Las Vegas, 2006

I am friends with a girl named Echo in sixth grade. She has long blonde hair and a smattering of freckles across her face. I like her because she thinks I’m funny and she braids my hair for me, but mostly I like her because my mother doesn’t.

She invites me to her house for a sleepover once. I’ve been there before, in the daytime, but my mother doesn’t let me spend the night because Echo’s parents are never around and her sister is a high school dropout.

I beg and whine and plead with my mother until she gives in.

“You never let me do anything,” I tell her, until finally she gets tired of listening to me ask if I can spend the night, or just tired of me in general.

Echo and I go to her house on a Friday after we finish school. She lives within walking distance, but just barely, and by the time we make it there I’m sweaty and I miss being picked up in my air-conditioned car.

She lives in a house at the end of a cul-de-sac. For a long time, hers is the only cul-de-sac I’ve ever really seen. She has a pet iguana and three dogs. I only see her parents once before they leave for the night.

We spend hours on her computer and downstairs doing our makeup. When it starts to get dark, we lie on the couch and watch MTV. Her brother, who’s 14, comes home just after nine.

Justice is tall and attractive. He has dark hair and isn’t interested in me at all. When he walks in the house, he looks at us only briefly before he stalks upstairs to his bedroom. Soon, he calls Echo up, and when she comes back down she sits on her legs and asks me if I want to go smoke with her brother.

“Um,” I say, “I don’t smoke.”

“That’s OK, you can still come with us,” she says, tilting her head to the side.


They have a garden shed in the backyard. It’s made of wood and the door is closed shut with a padlock that only looks half on. Justice smashes it in with a hammer and we pile inside.

At first, I think it will just be the three of us, but then the door is wedged open again a few minutes later, and a large Hispanic boy holding a sweatshirt in one hand and a gun in the other walks in. I recognize him as the boy that lives a few houses down on their street.

He closes the door behind him and we each sit in a corner of the shed. Echo and I sit on stools, Justice on the floor, and the boy on a wooden box. Justice lights a blunt and passes around a bottle of alcohol.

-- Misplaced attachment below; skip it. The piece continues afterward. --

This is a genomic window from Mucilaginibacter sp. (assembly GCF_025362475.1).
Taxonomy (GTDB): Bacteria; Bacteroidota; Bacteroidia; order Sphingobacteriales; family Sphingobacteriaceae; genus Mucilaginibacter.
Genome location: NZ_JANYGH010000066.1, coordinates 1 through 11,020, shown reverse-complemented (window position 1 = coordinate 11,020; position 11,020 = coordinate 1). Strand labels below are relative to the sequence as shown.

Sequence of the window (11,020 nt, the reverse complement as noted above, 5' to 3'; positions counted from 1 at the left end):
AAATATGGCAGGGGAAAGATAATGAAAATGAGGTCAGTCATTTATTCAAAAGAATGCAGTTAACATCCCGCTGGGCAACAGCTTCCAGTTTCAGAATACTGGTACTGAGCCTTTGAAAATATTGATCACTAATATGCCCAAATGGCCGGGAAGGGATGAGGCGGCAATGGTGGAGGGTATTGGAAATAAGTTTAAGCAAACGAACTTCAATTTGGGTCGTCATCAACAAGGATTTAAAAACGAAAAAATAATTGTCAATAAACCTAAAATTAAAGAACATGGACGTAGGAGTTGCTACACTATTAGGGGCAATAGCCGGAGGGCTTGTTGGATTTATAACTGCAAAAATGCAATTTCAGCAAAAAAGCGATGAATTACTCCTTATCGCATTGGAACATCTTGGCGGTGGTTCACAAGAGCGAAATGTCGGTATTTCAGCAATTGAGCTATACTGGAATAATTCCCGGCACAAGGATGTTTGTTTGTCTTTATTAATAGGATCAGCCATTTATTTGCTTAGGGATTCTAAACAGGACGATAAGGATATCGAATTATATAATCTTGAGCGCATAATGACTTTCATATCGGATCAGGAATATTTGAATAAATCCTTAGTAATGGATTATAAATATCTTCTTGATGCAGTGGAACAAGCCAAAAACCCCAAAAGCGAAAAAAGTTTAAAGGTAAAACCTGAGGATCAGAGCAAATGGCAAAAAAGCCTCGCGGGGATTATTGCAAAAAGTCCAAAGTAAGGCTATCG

“Are you scared of this?” The boy says to me, motioning to the gun between his feet. I don’t say anything.

I wonder, sometimes, how long it would take for my mother to panic if I didn’t come home in the morning, if she would call the police right away as soon as she called me and I wasn’t there, or if she’d wait me out, thinking that I was just trying to hurt her.

He asks me again, but I don’t respond, and he loses interest. He watches Echo, instead, who’s choking on the smoke she’s just tried to inhale. When she starts to cough harder, he takes her outside by the arm, and I can hear her vomit on the rocks.


I wake up early the next morning and call my mother on my cell phone. She doesn’t answer the first time, so I call again.

“Will you come pick me up?” I say.

“Now?” she says. She sounds like she’s just woken up.

“Yes,” I say. “I’m ready to go.”

“I’m coming,” she says. Her car doesn’t pull up for almost half an hour, and once it does, I run out to meet it in the middle of the street.

“Did something happen?” she says when I slip into the passenger seat.

“No,” I say.

“You sure?”

“She just has to go somewhere with her parents,” I lie.

I buckle my seatbelt and press my back into the leather seat. I can’t help but think she shouldn’t have let me go.


Centennial, 2008

The night we move in to the new house, the car rumbles under the weight of our possessions. The movers won’t arrive until the next morning, but we have what was most important anyways: the cats, our clothes, and my mother’s dishes.

The house is empty and beautiful. The kitchen cabinets are a cherry red, and the appliances all stainless steel. There’s no carpet, just wood floors, and the walls are dark beige. I imagine that we will be happy in this house, together.

While my mother takes a bath, I unpack the few linens we have in the car. I spread out blankets in the middle of my new bedroom and toss the pillows on top. I walk through the house, slipping my socks against the hardwood floor, until my mother gets out of the shower and I take her place.

When I get out, she is already asleep. I slide on top the makeshift bed without turning the lights on. She faces away from me, her dark hair spilling onto the pillow. I curl my knees to my belly and slip my hands under my head.

I almost want to call her name, to say “Mom” and have her wake up long enough to look over at me and tell me goodnight, but I don’t say anything. I lie awake and watch her body move with her breath. I stare so hard that she starts to blend with the background, her body enveloped by the dark, until it’s almost like she isn’t even there and I’ve been alone all along.